I was reading a blog today by a gentleman named Michael Weinstein, a lawyer, author, civil rights activist, and founder of the Military Religious Freedom Foundation. Mr. Weinstein is militantly opposed to Christianity, particularly the exercise and or spread of Christianity in our nation’s armed forces. In the subject blog, posted April 16 of this year, Mr. Weinstein addressed fundamental Christians as “monsters who terrorize their fellow Americans by forcing their weaponized and twisted version of Christianity upon their helpless subordinates in our nation’s armed forces.” The tone of this blog, in conjunction with its vitriolic nature, clearly reveals Mr. Weinstein’s lack of civility in the matter and furthermore his complete lack of understanding or perception as to what it means to be a follower of Jesus Christ. I would, therefore, like to address a few of what appear to be the underlying presumptions of Mr. Weinstein’s position concerning Christians and what we believe.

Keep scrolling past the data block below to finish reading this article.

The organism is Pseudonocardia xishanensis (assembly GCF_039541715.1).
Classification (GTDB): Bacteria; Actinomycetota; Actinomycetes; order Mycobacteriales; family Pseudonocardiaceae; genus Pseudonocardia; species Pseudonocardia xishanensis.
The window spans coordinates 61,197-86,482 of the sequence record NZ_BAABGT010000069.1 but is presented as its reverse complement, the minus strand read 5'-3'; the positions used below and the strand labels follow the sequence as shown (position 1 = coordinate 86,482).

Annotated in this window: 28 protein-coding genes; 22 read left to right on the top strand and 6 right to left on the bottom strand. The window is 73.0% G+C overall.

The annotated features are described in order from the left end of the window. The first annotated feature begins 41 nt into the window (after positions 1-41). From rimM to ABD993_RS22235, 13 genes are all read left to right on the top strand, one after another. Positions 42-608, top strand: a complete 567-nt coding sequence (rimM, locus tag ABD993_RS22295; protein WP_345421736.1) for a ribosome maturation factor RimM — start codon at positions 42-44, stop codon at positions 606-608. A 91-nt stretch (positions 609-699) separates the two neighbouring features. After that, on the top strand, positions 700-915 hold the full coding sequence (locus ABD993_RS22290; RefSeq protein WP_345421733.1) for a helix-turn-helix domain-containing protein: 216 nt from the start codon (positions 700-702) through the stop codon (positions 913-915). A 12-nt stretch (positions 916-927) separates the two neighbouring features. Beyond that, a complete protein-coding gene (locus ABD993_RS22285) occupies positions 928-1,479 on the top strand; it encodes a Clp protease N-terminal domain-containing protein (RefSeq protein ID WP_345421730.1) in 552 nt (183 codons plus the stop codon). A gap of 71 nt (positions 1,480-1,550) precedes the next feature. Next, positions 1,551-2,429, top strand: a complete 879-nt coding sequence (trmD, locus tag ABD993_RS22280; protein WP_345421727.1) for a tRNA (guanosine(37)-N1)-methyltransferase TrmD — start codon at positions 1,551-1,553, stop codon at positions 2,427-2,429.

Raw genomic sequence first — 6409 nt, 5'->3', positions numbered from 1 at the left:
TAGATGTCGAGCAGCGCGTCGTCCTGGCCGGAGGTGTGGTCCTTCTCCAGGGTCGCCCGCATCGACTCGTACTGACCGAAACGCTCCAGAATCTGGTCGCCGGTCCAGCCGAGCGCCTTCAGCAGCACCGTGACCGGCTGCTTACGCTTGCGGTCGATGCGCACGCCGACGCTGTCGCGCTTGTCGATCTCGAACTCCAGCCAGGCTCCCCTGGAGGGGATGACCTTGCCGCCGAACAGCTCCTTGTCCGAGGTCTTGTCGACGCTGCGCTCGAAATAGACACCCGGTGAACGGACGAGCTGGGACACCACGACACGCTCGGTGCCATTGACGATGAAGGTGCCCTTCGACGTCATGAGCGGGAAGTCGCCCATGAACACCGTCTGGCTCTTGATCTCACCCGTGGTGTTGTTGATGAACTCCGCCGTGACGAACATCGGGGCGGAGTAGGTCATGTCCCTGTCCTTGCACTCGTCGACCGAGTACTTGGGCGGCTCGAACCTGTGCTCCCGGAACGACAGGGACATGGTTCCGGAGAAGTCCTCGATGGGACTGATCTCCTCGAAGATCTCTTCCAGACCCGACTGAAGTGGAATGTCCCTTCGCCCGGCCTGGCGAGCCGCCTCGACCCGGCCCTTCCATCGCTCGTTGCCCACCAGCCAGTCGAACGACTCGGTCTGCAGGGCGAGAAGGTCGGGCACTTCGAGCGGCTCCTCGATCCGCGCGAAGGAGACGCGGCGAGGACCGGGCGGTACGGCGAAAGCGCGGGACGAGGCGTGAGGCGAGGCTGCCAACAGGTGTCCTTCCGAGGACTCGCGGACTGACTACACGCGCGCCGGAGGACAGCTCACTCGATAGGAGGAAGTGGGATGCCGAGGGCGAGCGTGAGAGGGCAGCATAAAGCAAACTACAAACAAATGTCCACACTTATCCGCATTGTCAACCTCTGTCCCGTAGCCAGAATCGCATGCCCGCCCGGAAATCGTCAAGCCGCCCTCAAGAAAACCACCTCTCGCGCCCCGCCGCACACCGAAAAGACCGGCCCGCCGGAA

Tuesday, December 17, 2013
Thursday, December 5, 2013
Jonah of the Bible has nothing on a man named Harrison Okene. On May 26, 2013 three Nigerian tug boats were towing a tanker at sea. Without warning, the tug boat Harrison Okene was on rolled over and sank in 100 feet of water in the Atlantic Ocean. The tug boat came to rest on the bottom of the ocean, upside down. It was presumed by all concerned that the 12 man crew of Okene’s tug boat perished. What they did not know was Okene had found a compartment with an air pocket and he was alive in the upside down tug boat on the bottom of the ocean, 100 feet down. A diving salvage team was about 75 miles away and they were called in to recover the bodies of the crew. Imagine the surprise of the diver who swam into the compartment where Okene was and found him alive. Okene had survived some 3 days, 36 plus hours in the dark on the bottom of the ocean. Okene was rescued and according to many news outlets, gives God all the glory for hearing his prayers and delivering him from death. What an amazing story.